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Thorlacius, M. & Brodin, T. (2018). Investigating large-scale invasion patterns using-small scale invasion successions-phenotypic differentiation of the invasive round goby (Neogobius melanostomus) at invasion fronts. Limnology and Oceanography, 63(2), 702-713
Open this publication in new window or tab >>Investigating large-scale invasion patterns using-small scale invasion successions-phenotypic differentiation of the invasive round goby (Neogobius melanostomus) at invasion fronts
2018 (English)In: Limnology and Oceanography, ISSN 0024-3590, E-ISSN 1939-5590, Vol. 63, no 2, p. 702-713Article in journal (Refereed) Published
Abstract [en]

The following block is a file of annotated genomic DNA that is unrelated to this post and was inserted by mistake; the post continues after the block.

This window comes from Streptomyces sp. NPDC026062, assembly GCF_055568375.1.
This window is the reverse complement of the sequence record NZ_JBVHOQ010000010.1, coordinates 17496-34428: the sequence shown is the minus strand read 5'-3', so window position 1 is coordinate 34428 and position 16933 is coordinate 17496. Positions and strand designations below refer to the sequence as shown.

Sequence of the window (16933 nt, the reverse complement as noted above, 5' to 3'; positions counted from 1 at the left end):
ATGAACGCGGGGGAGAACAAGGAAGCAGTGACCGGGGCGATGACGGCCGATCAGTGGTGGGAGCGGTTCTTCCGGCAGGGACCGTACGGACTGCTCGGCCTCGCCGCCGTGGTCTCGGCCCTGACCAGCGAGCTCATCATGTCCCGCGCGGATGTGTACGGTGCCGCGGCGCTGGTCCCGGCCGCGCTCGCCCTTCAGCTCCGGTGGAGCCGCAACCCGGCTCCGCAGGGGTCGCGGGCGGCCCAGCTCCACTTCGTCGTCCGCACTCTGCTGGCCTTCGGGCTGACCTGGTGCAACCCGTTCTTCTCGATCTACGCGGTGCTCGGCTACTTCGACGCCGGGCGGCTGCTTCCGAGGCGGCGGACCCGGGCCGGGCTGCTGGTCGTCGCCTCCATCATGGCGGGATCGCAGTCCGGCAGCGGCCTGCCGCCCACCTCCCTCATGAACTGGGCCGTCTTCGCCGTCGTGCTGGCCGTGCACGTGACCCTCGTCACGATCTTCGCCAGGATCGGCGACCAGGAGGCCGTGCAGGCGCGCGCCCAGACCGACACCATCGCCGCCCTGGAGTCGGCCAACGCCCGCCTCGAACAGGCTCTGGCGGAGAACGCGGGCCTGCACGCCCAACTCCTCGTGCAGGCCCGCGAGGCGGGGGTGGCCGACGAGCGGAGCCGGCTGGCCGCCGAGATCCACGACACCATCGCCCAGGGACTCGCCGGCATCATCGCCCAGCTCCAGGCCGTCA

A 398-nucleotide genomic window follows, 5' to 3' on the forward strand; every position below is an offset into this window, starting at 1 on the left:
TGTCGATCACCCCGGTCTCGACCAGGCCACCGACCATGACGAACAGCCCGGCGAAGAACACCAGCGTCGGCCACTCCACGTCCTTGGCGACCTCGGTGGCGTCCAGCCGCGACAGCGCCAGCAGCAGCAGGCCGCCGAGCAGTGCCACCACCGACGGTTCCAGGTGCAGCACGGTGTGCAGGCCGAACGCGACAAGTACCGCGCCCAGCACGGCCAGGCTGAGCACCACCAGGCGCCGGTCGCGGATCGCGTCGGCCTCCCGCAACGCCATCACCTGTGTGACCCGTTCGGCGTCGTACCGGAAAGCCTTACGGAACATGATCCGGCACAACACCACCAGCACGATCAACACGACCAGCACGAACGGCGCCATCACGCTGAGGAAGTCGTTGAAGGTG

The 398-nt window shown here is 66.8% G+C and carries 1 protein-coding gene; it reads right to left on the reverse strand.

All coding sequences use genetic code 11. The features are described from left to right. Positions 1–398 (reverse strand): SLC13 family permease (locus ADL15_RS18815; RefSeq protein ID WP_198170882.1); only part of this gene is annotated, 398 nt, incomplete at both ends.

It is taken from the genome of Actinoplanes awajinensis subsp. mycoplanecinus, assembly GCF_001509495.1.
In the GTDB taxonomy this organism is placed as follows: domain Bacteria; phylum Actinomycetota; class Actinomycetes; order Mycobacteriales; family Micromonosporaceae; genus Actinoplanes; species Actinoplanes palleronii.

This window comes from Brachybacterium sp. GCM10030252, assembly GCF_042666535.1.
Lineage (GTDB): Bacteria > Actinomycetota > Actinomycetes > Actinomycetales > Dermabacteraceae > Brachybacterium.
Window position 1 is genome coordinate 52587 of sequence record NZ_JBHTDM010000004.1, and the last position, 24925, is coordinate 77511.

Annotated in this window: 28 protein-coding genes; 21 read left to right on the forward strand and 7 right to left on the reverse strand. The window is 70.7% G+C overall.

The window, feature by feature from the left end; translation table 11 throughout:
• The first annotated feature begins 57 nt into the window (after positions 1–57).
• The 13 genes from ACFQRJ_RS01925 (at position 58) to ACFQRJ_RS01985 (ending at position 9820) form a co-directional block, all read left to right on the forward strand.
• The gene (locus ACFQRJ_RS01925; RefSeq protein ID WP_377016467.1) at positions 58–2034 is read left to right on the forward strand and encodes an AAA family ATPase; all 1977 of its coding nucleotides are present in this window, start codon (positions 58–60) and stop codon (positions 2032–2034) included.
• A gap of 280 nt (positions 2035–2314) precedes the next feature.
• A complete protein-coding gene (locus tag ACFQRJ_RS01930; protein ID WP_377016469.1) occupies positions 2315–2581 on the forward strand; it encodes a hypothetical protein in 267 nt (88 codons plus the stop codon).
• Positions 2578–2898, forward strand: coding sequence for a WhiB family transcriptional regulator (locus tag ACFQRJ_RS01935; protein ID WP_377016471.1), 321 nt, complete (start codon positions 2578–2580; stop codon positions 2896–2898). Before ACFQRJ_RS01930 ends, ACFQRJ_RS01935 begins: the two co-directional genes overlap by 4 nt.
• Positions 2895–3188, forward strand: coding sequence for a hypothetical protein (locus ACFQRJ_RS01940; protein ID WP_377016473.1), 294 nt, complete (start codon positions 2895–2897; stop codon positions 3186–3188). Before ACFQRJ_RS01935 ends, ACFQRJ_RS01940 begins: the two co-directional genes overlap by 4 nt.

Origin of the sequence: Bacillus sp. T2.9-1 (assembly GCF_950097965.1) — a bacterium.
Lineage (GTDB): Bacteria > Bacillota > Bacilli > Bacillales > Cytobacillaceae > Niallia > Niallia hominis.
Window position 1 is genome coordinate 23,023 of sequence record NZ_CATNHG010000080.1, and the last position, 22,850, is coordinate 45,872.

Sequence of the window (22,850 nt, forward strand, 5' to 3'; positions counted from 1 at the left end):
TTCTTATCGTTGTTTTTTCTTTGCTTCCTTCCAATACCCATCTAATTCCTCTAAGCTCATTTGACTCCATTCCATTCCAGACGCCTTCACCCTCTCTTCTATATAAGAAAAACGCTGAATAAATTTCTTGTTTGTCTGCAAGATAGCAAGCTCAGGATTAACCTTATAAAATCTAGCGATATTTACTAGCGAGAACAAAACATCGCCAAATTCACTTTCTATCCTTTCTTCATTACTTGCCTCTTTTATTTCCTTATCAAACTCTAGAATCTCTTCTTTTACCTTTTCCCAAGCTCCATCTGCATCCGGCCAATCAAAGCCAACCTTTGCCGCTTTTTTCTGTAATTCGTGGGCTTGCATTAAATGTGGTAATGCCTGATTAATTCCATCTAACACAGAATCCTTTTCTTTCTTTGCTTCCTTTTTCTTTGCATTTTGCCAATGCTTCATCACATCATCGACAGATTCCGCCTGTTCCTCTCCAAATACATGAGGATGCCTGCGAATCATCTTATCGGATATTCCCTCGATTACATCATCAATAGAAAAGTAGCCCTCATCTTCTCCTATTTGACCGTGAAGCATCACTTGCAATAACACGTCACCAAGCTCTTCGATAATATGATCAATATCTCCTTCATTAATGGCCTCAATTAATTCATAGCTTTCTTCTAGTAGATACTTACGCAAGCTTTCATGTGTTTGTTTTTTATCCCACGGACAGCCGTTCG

Species invasions are an ever-growing problem that increases with globalization through increased frequency of unintentional introductions. Between establishment and spread, a lag phase often occurs in which population growth is exponential and dispersal frequency low. Individual variation in behavioral traits, consistent through time and context, have been found crucial for understanding ecological processes such as density dependent dispersal during species invasions. In a previous study of the invasive round goby (Neogobius melanostomus), we found population differentiation between old and new populations in the Baltic Sea with individuals in new populations being more asocial, bold, and active. Here, we investigate if behavioral differentiations are created already during the initial spread from newly established populations. Hence, we monitored population growth and subsequent small-scale spread (< 800 m) in two newly invaded areas, as well as the behavioral traits previously connected to dispersal, over two successional seasons. We found phenotypic differentiation between dispersing and resident individuals with small-scale dispersers being smaller and more asocial. In addition, our catch-per-unit-effort data suggest a lag-phase of 3-5 yr, following initial colonization, before the round goby start spreading into the surrounding environment. This suggests that, at least in species that grow to high densities fast, sociability is more important than boldness and activity for triggering density-dependent dispersal.